At the end of the hall, which was much darker than the entrance, gray double doors were wedged open, exposing the shipping and receiving area. Her sense of achievement had waned, and she imagined what she’d find beyond the doorway. She began hearing the muffled sounds of children crying, Agents consoling, and cameras snapping. Inside, dozens of children huddled together en masse, sitting cross-legged. She watched their little bodies and scared eyes, and covered her mouth with her left hand, forcing herself to pull her shit together.
Her heart felt heavy. She wanted to cry, to kick Harper’s teeth in, but this was not the time or the place. She’d learned to save her tears for the drive home. It was always the same routine—let it out before she walked through the front door, because life went on no matter how screwed up the world was. Dinner needed fixing, her daughter needed a mother, and if she had a free moment before going to bed, she needed to escape into a good book and a full glass of wine.
Only a few feet away from the open semi-trailer where the kids were exchanged for cash, Shanna gingerly wrapped a blanket around a little blond-haired girl wearing nothing but an oversized t-shirt. Liz’s partner was so petite that she could almost pass for one of the children, but she bent down with a clipboard in hand and asked the girl a few questions. Each time, the girl shook her head or nodded, but never spoke—a worst-case scenario. The damage was done. This was a raw shipment, but as they say in the body business, There’s no such thing as damaged goods in human trafficking. If they’re still breathing, they’re still salable.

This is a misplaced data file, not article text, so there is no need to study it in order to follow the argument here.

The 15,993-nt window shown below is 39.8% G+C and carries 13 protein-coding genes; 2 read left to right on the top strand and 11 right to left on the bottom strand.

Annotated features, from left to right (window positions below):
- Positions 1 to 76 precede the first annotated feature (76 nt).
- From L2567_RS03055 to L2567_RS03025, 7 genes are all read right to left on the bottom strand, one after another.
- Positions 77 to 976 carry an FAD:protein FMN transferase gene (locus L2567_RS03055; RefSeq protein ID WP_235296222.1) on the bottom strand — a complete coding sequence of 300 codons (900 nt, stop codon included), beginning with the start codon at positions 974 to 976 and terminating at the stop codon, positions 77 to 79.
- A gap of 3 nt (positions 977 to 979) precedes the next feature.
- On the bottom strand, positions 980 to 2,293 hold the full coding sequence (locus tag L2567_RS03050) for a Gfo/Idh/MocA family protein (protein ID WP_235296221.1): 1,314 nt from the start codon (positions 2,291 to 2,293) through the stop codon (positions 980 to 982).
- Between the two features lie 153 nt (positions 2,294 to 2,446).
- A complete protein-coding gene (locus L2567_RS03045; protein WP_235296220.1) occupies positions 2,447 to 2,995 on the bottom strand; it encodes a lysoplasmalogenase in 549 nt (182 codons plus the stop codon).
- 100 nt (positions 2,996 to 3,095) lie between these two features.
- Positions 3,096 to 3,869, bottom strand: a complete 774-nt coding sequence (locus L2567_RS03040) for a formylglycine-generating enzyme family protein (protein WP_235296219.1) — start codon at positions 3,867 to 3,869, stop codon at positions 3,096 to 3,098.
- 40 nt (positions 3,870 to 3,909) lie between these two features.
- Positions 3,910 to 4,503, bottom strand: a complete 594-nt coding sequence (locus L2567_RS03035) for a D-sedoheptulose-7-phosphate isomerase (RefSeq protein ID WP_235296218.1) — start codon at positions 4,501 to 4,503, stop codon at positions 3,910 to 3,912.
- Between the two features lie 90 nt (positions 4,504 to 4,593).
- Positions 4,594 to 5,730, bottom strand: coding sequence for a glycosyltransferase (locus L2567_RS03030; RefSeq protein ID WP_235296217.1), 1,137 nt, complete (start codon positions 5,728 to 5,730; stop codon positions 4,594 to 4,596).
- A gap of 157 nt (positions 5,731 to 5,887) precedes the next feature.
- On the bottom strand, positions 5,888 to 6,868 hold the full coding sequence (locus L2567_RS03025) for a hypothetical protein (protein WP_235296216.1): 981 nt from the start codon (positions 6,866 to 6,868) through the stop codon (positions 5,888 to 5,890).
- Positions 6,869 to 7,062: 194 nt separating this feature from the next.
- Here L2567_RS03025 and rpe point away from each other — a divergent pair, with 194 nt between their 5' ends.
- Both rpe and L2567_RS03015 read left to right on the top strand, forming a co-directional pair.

“How many are there?” Liz asked.
Shanna looked at Liz, paused, her dark eyes glassed over. “Thirty-seven.”
Liz felt a knot turn in her gut. She couldn’t help but think about Angie. Her daughter was sixteen now, and these boys and girls appeared to range in age from nine to fourteen years old. She pried her eyes away from the little blond and approached her boss, Special Agent Ted Gilmore, who supervised the New York Violent Crimes Against Children Division. He stood in the middle of the docking bay with one hand holding a clipboard against his hip and the other balled into a tight fist that pressed against his lips. He turned toward Liz as she approached and she noticed the rage in his eyes.
“Are they all hot?” asked Liz, referring to whether they’d been in the market long. If they had, then she was most likely standing in a room full of pre-pubescent rape victims, a sickening thought.
A large man in both height and girth, Gilmore turned and said, “I think so. Here…” He handed the clipboard to Liz. “You got your pick of the litter.”
“Thanks, Boss. I appreciate the busy work, but I want to know who hasn’t been arrested yet. I counted three Jaguars, two Lexuses, one Rolls-Royce, two Mercedes-Benzes, and one Bentley. That’s nine perps, and I only counted eight heads in the meat wagon. So…where’s number nine?”
Gilmore ran his hands over his meticulously trimmed, short hair, took a deep breath and said, “Just fill out the paperwork, Agent Ramsey. I’m not in the mood for your heroics.”